Sup­pose we spring for­ward, never fall back?

The Charlotte Observer (Sunday) - - Stay Connected - BY KIRK JOHN­SON New York Times

A day is a day, with so many hours of dark­ness and so many of light. It’s a hard re­al­ity that no pow­er­ful king or bril­liant philoso­pher has ever found a way around. And yet, ev­ery year, bless our hearts, we try.

Com­pelled by the au­gustly named fed­eral Uni­form Time Act of 1966, most Amer­i­cans will leap ahead – or stum­ble blearily – from one con­fig­u­ra­tion of the clock to an­other this week­end, as day­light sav­ing time clicks in at 2 a.m. Sun­day.

But many peo­ple are say­ing it’s time for time to be left alone. State leg­is­la­tures from New Eng­land to the West Coast are con­sid­er­ing pro­pos­als to end the leap­ing, clock­shift­ing con­fu­sion of hours lost or gained, and the co­nun­drums it can cre­ate.

Could 8 a.m. some­how, some­where in the uni­verse, re­ally still be 8 a.m., even if now you’re sud­denly call­ing it 9?

“I can­not change the ro­ta­tion of the earth and sun,” said Kansen Chu, a Cal­i­for­nia law­maker who is spon­sor­ing a bill to keep the state per­ma­nently on day­light time – one of at least 31 states that are ad­dress­ing some as­pect of day­light sav­ing and its dis­con­tents. “But I am hop­ing to get more sun­light to the peo­ple of Cal­i­for­nia.”

Pro­po­nents of set­ting the clock once and be­ing done with it, like Chu, a Demo­crat from the San Jose area, said that shift­ing back and forth in the spring and fall, if it ever re­ally made sense, no longer does.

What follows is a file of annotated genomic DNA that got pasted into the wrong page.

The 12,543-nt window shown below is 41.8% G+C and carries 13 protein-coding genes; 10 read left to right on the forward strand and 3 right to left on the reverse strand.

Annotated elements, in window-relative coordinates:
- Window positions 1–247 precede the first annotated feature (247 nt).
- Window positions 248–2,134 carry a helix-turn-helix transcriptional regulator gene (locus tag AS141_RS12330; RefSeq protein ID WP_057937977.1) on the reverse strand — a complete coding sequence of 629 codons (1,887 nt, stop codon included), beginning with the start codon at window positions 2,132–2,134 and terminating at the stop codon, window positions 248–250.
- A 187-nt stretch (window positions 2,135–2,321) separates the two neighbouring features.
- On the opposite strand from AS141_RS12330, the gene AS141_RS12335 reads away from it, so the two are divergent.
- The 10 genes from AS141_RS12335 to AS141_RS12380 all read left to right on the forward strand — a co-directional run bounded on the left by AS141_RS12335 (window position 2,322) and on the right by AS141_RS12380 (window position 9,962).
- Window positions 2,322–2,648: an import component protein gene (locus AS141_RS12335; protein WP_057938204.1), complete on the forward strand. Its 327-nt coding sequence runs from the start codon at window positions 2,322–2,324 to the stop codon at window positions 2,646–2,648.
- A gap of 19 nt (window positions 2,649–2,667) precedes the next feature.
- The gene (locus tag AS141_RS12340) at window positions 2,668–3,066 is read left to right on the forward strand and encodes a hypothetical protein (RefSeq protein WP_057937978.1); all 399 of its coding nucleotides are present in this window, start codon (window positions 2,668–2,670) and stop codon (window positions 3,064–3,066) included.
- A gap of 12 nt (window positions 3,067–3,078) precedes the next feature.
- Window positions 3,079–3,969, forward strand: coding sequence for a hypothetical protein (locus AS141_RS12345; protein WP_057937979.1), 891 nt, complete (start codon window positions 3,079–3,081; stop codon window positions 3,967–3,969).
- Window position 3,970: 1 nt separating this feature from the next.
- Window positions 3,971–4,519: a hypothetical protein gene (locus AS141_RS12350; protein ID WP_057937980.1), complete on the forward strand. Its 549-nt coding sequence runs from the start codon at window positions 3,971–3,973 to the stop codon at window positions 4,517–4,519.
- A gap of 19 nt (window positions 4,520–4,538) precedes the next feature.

Cal­i­for­nia vot­ers agreed last fall, ap­prov­ing a bal­lot propo­si­tion for year-round day­light time by a wide margin.

Life­styles and pat­terns of work are dif­fer­ent now than they were when day­light sav­ing first be­came en­trenched na­tion­ally dur­ing and after World War II. Re­search, Chu and oth­ers said, has shown that hu­man be­ings just aren’t as flex­i­ble about their daily rhythms as they once seemed; ac­ci­dents, heart at­tacks and strokes tend to oc­cur in greater num­bers around the time shift.

The 1966 law al­lows states to opt out of day­light sav­ing, and Hawaii and Ari­zona do so, stay­ing on stan­dard time all year; so does Puerto Rico. But for rea­sons that his­to­ri­ans say re­main murky, the law does not al­low states to opt in all the way, and choose day­light time year­round. So the Cal­i­for­nia pro­posal, and a sim­i­lar bill passed by the Florida Leg­is­la­ture last year, would re­quire an act of Congress to take ef­fect.

Josh Yokela, a Repub­li­can state leg­is­la­tor in New Hamp­shire, is work­ing on a way around that prob­lem. He is the lead spon­sor of a bill, passed by the state House last month, to re­quest that New Hamp­shire be shifted into the At­lantic time zone, which by fine co­in­ci­dence would do ex­actly what day­light sav­ing does now: put the state an hour ahead of Eastern Stan­dard Time. Then the state would opt out of sea­sonal clock changes, as the 1966 law al­lows.

The key is that mov­ing to a dif­fer­ent time zone does not re­quire an act of Congress – all it takes is an or­der from the Trans­porta­tion De­part­ment, the fed­eral agency that over­sees time (a legacy of its du­ties reg­u­lat­ing rail­road sched­ules).

“We would be on the same time as the rest of the Eastern time zone for eight months of the year, be­cause they ac­cept day­light sav­ing time – and when they fall back in the win­ter, we wouldn’t,” Yokela said.

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